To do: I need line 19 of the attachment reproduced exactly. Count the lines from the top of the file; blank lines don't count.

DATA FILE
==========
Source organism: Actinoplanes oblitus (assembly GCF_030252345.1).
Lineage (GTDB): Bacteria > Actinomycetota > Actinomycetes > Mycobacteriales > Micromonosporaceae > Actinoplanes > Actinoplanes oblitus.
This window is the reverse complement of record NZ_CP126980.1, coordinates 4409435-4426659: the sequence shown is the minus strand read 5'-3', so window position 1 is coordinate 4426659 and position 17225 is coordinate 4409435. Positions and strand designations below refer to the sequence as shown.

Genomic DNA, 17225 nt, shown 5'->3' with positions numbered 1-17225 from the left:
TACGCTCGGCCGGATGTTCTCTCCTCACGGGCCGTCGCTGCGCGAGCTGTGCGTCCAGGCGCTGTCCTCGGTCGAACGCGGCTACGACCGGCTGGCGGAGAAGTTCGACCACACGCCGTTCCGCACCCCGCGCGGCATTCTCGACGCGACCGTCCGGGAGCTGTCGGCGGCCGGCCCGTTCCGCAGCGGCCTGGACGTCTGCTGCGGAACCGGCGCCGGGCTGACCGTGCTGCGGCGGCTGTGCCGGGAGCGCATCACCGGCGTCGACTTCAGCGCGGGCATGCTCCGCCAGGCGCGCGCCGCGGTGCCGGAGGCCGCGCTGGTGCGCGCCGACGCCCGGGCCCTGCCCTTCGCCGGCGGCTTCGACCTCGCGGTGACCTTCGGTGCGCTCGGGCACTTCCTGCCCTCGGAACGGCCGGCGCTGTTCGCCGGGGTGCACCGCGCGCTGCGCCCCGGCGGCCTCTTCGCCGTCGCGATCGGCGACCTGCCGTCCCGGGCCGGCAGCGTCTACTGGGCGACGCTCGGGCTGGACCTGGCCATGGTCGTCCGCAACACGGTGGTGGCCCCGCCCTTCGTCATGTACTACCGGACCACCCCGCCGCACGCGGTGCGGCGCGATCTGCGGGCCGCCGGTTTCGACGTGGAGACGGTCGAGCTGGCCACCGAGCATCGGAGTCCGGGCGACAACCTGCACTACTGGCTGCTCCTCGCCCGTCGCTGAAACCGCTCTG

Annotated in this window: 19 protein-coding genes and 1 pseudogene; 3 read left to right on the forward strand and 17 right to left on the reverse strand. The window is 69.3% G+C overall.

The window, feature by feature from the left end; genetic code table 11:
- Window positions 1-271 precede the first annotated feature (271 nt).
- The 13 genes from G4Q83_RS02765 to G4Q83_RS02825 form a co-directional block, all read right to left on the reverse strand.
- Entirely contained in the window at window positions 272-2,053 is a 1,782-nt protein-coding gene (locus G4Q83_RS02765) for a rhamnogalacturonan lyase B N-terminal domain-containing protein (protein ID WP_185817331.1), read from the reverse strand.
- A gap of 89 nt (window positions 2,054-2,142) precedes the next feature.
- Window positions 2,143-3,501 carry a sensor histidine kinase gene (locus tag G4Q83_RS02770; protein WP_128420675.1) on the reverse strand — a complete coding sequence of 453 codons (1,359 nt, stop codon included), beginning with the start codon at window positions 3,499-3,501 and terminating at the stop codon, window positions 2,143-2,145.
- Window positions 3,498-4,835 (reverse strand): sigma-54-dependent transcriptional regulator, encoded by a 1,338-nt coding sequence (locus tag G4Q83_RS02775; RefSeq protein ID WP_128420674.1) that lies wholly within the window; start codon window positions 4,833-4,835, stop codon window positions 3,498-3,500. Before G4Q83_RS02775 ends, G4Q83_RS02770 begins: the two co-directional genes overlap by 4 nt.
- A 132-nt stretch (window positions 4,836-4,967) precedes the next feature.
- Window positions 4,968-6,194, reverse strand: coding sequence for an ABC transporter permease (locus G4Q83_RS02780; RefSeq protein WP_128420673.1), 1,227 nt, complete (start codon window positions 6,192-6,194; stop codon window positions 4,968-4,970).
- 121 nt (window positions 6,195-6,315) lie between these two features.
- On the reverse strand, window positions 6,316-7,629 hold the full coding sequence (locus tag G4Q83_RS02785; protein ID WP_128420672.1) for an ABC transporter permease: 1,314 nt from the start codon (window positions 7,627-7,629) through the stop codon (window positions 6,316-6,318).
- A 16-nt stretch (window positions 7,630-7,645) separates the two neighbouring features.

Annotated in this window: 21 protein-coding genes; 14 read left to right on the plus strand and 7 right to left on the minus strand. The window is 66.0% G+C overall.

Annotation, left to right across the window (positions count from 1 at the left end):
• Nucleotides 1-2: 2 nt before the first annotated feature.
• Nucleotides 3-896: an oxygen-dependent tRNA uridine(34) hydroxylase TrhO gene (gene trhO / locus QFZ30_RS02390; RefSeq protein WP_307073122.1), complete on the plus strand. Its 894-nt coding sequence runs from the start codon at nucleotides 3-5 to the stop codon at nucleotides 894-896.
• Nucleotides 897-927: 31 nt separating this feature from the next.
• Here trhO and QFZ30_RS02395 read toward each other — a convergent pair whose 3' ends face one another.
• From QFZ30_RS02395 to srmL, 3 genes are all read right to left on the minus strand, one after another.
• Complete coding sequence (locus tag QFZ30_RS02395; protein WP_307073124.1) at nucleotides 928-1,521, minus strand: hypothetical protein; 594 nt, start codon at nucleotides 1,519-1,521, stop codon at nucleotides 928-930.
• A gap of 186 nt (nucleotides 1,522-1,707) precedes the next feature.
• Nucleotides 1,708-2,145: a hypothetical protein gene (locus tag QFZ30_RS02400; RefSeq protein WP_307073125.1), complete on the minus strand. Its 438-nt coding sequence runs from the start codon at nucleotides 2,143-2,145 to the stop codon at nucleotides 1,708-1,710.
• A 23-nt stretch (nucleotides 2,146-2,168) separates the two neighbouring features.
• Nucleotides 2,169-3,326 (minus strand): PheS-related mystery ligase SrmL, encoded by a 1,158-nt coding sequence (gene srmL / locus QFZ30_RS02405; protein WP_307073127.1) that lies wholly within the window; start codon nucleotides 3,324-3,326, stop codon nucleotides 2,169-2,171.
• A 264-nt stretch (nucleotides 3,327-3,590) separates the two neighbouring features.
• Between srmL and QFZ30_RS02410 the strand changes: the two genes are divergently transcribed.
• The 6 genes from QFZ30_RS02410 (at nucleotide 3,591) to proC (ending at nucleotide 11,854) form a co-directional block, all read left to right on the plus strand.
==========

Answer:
Annotated in this window: 21 protein-coding genes; 14 read left to right on the plus strand and 7 right to left on the minus strand. The window is 66.0% G+C overall.